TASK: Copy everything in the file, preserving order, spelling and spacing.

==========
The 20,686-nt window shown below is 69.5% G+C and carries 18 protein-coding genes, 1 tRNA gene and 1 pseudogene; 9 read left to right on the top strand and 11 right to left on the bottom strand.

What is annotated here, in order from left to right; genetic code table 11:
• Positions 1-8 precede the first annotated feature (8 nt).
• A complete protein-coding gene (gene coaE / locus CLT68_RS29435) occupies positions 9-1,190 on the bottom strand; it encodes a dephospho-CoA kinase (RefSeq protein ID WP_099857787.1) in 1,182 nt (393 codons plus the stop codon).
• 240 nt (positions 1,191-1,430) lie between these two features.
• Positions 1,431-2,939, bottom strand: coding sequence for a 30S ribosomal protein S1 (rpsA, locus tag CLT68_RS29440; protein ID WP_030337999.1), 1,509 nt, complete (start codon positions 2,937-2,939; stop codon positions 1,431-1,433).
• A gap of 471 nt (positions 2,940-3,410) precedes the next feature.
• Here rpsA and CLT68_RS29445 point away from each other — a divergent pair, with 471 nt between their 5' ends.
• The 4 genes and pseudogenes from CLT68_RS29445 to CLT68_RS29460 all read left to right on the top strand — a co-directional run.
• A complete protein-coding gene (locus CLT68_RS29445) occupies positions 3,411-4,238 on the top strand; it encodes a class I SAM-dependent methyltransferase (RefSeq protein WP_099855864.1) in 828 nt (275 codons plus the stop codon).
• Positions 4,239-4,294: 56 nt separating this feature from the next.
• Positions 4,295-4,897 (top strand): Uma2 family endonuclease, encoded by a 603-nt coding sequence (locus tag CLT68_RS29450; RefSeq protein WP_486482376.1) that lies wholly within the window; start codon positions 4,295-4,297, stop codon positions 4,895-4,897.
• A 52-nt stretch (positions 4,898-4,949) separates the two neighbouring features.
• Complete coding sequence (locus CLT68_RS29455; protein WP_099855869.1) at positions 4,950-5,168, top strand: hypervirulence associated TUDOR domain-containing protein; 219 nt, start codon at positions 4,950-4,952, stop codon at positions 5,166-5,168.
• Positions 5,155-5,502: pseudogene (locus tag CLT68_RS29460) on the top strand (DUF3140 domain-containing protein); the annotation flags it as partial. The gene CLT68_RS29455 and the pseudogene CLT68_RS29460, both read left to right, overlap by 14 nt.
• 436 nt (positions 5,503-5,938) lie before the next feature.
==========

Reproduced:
The 20,686-nt window shown below is 69.5% G+C and carries 18 protein-coding genes, 1 tRNA gene and 1 pseudogene; 9 read left to right on the top strand and 11 right to left on the bottom strand.

What is annotated here, in order from left to right; genetic code table 11:
• Positions 1-8 precede the first annotated feature (8 nt).
• A complete protein-coding gene (gene coaE / locus CLT68_RS29435) occupies positions 9-1,190 on the bottom strand; it encodes a dephospho-CoA kinase (RefSeq protein ID WP_099857787.1) in 1,182 nt (393 codons plus the stop codon).
• 240 nt (positions 1,191-1,430) lie between these two features.
• Positions 1,431-2,939, bottom strand: coding sequence for a 30S ribosomal protein S1 (rpsA, locus tag CLT68_RS29440; protein ID WP_030337999.1), 1,509 nt, complete (start codon positions 2,937-2,939; stop codon positions 1,431-1,433).
• A gap of 471 nt (positions 2,940-3,410) precedes the next feature.
• Here rpsA and CLT68_RS29445 point away from each other — a divergent pair, with 471 nt between their 5' ends.
• The 4 genes and pseudogenes from CLT68_RS29445 to CLT68_RS29460 all read left to right on the top strand — a co-directional run.
• A complete protein-coding gene (locus CLT68_RS29445) occupies positions 3,411-4,238 on the top strand; it encodes a class I SAM-dependent methyltransferase (RefSeq protein WP_099855864.1) in 828 nt (275 codons plus the stop codon).
• Positions 4,239-4,294: 56 nt separating this feature from the next.
• Positions 4,295-4,897 (top strand): Uma2 family endonuclease, encoded by a 603-nt coding sequence (locus tag CLT68_RS29450; RefSeq protein WP_486482376.1) that lies wholly within the window; start codon positions 4,295-4,297, stop codon positions 4,895-4,897.
• A 52-nt stretch (positions 4,898-4,949) separates the two neighbouring features.
• Complete coding sequence (locus CLT68_RS29455; protein WP_099855869.1) at positions 4,950-5,168, top strand: hypervirulence associated TUDOR domain-containing protein; 219 nt, start codon at positions 4,950-4,952, stop codon at positions 5,166-5,168.
• Positions 5,155-5,502: pseudogene (locus tag CLT68_RS29460) on the top strand (DUF3140 domain-containing protein); the annotation flags it as partial. The gene CLT68_RS29455 and the pseudogene CLT68_RS29460, both read left to right, overlap by 14 nt.
• 436 nt (positions 5,503-5,938) lie before the next feature.